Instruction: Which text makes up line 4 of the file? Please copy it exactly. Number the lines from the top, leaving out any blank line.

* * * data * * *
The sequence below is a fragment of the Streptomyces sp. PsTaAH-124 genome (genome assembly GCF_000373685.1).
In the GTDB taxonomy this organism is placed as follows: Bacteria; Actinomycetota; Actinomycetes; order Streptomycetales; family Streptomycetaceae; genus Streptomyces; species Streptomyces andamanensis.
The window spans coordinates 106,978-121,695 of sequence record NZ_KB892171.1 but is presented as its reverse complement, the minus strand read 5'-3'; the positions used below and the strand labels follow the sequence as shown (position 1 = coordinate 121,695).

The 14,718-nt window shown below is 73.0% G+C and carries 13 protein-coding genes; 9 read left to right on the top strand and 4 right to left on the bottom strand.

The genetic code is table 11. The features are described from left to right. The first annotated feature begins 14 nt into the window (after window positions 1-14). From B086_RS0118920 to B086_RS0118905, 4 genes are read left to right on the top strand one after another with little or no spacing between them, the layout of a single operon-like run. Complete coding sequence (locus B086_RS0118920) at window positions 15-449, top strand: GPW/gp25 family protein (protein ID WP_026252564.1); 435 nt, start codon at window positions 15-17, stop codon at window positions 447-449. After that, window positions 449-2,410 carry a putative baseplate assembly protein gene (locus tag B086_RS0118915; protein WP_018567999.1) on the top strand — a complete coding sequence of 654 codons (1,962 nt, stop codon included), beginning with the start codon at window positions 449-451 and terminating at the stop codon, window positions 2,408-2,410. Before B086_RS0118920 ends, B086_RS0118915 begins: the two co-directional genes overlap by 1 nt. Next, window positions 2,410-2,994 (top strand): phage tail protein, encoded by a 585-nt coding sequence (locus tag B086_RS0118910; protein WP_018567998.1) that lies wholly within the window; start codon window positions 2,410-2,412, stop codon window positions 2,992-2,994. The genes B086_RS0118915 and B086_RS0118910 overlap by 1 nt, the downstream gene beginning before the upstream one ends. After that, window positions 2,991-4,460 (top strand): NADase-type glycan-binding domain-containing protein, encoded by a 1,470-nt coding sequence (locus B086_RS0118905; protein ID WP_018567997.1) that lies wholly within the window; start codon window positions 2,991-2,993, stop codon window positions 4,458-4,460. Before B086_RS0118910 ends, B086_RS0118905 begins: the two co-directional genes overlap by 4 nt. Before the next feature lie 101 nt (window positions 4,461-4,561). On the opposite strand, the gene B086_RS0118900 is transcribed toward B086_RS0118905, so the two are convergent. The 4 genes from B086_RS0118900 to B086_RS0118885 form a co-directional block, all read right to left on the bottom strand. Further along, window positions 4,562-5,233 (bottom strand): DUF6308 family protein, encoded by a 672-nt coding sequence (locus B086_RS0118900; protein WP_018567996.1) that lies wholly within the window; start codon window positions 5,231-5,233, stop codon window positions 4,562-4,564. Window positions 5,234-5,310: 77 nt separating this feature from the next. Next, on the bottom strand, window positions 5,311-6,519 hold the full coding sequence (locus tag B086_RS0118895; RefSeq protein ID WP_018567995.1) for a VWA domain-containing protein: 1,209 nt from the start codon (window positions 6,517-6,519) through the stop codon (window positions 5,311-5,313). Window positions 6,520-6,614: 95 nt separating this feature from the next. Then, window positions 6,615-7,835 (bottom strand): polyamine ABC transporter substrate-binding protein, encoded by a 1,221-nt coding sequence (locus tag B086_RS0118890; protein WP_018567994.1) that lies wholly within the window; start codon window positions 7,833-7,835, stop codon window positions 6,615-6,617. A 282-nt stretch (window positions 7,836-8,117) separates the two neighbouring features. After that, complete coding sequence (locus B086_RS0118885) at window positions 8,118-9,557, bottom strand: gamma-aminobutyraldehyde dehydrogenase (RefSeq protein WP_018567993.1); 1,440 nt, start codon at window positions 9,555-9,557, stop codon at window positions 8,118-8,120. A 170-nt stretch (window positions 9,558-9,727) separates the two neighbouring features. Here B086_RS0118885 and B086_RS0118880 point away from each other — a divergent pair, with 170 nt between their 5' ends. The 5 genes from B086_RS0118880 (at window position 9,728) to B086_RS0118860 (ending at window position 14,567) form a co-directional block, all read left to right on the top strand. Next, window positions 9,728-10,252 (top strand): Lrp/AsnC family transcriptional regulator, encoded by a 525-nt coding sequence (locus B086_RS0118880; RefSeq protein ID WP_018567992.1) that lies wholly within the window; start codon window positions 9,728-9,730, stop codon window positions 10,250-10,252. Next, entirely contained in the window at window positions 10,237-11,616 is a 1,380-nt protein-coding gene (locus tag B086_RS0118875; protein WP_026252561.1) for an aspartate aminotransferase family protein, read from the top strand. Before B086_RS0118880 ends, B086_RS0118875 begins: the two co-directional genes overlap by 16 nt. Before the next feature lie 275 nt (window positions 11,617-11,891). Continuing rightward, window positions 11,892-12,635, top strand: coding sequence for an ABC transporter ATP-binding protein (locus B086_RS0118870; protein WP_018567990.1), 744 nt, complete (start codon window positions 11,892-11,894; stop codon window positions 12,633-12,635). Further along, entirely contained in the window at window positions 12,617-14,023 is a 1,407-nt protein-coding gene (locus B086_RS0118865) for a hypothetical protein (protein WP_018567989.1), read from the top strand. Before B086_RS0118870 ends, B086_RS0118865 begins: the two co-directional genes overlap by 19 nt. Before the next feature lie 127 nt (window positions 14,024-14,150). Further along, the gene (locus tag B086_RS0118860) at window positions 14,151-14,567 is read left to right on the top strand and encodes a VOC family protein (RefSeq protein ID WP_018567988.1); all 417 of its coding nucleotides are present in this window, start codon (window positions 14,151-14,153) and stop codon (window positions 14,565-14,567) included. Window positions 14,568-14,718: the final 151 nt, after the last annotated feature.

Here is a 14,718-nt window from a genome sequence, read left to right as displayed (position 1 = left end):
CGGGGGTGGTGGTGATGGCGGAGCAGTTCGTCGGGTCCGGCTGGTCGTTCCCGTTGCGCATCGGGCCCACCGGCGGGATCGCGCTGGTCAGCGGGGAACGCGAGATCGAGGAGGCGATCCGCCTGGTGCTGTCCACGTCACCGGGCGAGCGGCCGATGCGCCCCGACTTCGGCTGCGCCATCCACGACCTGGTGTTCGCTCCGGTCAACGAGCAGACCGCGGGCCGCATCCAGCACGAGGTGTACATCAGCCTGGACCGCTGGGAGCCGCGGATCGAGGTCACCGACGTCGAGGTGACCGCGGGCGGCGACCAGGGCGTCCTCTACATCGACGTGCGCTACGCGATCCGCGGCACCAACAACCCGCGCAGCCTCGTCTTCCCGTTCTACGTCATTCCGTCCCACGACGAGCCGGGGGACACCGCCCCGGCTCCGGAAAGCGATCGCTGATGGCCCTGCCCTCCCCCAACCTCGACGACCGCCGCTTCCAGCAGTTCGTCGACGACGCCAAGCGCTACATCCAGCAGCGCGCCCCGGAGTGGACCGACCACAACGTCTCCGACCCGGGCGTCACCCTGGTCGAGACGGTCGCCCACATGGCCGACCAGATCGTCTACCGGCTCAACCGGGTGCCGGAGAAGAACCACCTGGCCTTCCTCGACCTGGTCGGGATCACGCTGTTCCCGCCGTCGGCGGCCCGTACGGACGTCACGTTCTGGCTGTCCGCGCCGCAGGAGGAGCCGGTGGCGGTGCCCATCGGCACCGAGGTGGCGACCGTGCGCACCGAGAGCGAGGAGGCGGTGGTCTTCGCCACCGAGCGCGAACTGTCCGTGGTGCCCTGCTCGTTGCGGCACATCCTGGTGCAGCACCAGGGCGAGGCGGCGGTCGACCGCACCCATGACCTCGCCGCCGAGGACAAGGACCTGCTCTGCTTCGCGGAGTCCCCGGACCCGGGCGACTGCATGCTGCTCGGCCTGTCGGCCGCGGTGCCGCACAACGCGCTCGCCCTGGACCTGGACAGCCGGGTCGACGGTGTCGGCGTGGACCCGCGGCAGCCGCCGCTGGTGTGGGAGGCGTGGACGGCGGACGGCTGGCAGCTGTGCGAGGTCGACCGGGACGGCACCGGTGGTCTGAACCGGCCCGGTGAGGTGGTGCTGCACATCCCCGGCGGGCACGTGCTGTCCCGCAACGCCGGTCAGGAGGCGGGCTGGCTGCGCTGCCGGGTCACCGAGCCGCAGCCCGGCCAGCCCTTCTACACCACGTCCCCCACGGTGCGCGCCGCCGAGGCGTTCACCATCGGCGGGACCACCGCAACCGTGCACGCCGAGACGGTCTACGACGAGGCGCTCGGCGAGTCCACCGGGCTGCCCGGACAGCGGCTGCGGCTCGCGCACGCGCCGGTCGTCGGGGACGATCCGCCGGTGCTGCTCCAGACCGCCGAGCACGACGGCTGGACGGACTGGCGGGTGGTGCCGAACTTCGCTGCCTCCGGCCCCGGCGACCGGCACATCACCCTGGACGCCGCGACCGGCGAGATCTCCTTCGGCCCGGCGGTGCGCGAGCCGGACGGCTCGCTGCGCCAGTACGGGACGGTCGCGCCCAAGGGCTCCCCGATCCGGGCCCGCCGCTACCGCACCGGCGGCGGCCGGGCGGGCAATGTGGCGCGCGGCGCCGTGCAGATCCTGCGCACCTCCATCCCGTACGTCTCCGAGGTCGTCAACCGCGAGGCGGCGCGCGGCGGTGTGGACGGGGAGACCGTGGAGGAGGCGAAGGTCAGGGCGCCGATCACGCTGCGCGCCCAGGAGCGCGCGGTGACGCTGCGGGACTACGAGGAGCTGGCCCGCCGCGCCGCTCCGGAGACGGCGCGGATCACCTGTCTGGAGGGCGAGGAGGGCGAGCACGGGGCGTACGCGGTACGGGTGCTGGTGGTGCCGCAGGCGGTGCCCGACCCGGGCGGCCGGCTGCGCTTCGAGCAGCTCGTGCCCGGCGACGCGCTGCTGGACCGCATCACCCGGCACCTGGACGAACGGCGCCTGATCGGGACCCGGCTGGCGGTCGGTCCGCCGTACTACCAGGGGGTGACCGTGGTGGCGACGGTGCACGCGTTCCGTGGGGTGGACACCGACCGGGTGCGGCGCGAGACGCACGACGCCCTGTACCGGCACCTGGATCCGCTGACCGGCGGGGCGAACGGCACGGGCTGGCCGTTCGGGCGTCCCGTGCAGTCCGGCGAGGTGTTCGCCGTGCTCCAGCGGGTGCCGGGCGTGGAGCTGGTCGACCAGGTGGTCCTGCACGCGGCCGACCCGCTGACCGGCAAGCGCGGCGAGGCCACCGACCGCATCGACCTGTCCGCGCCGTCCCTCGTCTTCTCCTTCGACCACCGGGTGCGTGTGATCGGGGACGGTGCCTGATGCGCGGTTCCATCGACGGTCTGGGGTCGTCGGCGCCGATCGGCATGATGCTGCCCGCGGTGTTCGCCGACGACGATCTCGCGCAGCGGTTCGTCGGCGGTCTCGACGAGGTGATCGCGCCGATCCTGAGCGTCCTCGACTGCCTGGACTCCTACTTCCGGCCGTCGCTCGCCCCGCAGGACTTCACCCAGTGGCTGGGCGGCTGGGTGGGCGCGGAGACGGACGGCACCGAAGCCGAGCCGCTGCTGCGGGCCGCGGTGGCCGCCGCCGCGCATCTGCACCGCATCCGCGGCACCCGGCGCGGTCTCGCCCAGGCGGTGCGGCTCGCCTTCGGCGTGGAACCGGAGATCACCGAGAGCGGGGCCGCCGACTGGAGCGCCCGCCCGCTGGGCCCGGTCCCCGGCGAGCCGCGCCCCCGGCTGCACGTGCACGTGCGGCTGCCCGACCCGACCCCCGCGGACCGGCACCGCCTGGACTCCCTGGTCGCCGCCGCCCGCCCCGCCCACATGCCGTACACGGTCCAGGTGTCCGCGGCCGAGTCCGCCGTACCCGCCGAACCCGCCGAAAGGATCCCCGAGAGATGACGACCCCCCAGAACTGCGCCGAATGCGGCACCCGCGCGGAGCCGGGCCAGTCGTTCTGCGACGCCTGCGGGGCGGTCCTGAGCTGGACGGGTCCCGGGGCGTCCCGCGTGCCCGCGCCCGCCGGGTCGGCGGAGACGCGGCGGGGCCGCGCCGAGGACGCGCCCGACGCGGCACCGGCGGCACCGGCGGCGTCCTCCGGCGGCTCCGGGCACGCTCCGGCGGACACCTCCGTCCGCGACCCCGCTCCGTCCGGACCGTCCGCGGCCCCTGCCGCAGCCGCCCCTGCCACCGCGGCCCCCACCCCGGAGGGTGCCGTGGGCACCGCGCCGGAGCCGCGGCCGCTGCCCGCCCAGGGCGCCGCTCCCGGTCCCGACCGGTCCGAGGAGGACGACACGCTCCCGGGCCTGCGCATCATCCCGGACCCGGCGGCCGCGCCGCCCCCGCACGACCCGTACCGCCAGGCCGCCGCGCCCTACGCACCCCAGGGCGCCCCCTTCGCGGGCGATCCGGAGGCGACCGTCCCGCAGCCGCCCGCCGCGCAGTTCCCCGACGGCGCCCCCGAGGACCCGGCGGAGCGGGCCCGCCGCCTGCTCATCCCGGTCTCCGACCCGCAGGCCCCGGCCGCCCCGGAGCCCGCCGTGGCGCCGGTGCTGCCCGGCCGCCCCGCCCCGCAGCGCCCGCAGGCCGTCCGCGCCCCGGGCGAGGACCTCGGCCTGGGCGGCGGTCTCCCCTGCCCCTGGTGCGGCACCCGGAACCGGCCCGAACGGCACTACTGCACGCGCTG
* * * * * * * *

The 14,718-nt window shown below is 73.0% G+C and carries 13 protein-coding genes; 9 read left to right on the top strand and 4 right to left on the bottom strand.